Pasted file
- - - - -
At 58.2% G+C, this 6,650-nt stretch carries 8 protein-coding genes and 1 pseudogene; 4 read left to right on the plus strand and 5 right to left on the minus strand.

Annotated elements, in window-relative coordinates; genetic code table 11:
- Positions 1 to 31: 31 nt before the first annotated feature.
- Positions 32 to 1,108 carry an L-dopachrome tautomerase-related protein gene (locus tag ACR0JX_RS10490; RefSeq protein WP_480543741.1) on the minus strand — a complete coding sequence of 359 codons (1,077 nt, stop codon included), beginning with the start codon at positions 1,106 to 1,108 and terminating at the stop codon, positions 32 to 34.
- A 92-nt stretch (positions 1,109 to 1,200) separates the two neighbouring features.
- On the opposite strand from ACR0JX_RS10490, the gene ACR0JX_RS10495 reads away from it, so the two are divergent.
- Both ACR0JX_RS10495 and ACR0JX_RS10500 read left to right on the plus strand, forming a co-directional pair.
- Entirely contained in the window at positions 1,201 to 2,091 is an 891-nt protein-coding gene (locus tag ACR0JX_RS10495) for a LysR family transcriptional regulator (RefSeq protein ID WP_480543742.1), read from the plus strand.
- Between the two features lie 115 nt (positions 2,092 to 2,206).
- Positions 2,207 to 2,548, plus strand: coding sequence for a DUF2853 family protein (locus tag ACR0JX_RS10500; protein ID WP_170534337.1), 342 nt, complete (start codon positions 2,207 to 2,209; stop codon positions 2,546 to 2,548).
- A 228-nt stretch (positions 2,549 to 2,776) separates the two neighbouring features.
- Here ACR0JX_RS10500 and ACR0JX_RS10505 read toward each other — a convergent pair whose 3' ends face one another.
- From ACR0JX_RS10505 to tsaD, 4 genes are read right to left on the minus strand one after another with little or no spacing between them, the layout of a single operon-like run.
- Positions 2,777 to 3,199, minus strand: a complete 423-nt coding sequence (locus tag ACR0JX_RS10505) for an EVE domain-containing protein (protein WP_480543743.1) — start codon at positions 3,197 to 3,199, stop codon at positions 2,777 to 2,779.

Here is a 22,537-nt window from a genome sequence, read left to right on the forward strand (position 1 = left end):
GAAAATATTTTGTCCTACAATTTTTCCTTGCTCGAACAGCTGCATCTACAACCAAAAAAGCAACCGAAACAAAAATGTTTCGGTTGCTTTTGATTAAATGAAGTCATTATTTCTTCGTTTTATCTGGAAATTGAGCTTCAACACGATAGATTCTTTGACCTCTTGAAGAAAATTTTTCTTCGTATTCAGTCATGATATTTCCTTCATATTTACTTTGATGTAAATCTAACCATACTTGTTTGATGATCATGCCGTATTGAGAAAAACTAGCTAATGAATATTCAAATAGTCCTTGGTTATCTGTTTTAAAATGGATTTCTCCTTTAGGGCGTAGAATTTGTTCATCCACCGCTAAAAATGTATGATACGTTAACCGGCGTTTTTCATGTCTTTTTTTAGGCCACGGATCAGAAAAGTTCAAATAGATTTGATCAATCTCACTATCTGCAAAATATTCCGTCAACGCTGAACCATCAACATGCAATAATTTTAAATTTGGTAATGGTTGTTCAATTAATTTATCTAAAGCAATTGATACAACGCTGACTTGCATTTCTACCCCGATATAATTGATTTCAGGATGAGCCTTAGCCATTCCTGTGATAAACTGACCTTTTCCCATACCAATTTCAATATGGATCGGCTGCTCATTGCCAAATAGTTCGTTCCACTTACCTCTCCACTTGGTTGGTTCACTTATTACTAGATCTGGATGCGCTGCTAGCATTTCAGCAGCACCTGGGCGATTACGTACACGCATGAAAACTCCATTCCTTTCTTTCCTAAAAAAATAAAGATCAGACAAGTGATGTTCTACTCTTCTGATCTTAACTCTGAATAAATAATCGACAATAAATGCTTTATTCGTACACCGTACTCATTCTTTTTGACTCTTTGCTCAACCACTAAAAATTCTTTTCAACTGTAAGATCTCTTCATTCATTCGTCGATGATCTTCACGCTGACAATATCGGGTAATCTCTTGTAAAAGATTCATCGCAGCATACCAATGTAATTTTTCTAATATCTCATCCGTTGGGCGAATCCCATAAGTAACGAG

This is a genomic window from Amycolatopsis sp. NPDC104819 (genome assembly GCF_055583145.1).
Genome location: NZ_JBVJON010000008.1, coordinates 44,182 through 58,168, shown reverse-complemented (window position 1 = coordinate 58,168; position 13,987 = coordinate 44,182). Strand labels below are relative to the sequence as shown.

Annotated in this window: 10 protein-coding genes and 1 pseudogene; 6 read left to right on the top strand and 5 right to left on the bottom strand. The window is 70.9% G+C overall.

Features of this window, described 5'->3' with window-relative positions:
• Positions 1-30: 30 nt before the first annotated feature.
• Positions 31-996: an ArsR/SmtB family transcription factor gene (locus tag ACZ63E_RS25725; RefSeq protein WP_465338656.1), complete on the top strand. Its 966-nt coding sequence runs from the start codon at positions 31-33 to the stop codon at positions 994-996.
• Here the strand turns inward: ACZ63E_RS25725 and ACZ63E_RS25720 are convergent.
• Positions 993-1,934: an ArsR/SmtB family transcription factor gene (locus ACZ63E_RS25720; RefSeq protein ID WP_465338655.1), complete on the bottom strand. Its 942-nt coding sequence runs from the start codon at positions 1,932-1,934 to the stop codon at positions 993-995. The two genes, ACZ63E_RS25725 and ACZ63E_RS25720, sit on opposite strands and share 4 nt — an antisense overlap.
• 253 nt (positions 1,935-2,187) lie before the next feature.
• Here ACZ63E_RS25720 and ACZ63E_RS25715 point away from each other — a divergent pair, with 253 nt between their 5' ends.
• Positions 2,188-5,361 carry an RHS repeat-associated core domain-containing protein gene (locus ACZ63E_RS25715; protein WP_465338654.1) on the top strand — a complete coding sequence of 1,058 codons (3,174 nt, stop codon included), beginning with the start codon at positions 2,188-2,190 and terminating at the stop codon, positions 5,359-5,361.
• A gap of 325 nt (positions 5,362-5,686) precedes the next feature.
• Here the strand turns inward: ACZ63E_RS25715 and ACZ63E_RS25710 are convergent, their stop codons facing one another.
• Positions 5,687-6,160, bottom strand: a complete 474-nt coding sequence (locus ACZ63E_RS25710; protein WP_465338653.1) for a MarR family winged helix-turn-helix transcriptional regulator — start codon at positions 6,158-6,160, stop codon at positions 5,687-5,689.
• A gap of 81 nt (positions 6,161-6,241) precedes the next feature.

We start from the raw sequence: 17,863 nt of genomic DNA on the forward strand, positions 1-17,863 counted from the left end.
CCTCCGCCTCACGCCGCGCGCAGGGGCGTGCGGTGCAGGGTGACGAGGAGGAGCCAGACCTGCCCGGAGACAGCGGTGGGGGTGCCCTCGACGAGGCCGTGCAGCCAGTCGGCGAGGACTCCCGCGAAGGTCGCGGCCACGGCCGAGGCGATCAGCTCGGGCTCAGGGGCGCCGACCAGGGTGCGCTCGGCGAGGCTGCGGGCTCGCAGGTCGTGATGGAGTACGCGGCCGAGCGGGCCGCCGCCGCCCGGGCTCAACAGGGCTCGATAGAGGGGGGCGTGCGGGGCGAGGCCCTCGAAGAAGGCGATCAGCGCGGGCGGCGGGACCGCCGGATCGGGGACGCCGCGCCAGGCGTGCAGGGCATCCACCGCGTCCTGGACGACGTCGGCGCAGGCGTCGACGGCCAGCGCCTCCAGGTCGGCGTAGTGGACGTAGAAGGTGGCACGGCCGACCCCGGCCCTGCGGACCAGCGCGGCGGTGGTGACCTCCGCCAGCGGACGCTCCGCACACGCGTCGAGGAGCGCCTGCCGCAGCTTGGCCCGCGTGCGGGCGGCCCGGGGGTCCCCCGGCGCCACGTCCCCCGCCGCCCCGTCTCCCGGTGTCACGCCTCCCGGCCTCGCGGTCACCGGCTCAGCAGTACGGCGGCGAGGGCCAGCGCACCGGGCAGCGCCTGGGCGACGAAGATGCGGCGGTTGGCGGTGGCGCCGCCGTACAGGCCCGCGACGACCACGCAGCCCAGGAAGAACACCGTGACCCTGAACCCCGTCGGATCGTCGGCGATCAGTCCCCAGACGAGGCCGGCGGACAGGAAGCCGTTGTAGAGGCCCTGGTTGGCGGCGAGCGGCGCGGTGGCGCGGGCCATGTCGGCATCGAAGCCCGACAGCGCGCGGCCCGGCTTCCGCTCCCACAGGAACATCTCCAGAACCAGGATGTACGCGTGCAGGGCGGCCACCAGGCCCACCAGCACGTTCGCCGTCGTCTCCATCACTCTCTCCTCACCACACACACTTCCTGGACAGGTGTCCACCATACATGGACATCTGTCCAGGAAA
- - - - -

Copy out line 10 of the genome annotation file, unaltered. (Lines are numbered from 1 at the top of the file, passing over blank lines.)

- Positions 2,207 to 2,548, plus strand: coding sequence for a DUF2853 family protein (locus tag ACR0JX_RS10500; protein ID WP_170534337.1), 342 nt, complete (start codon positions 2,207 to 2,209; stop codon positions 2,546 to 2,548).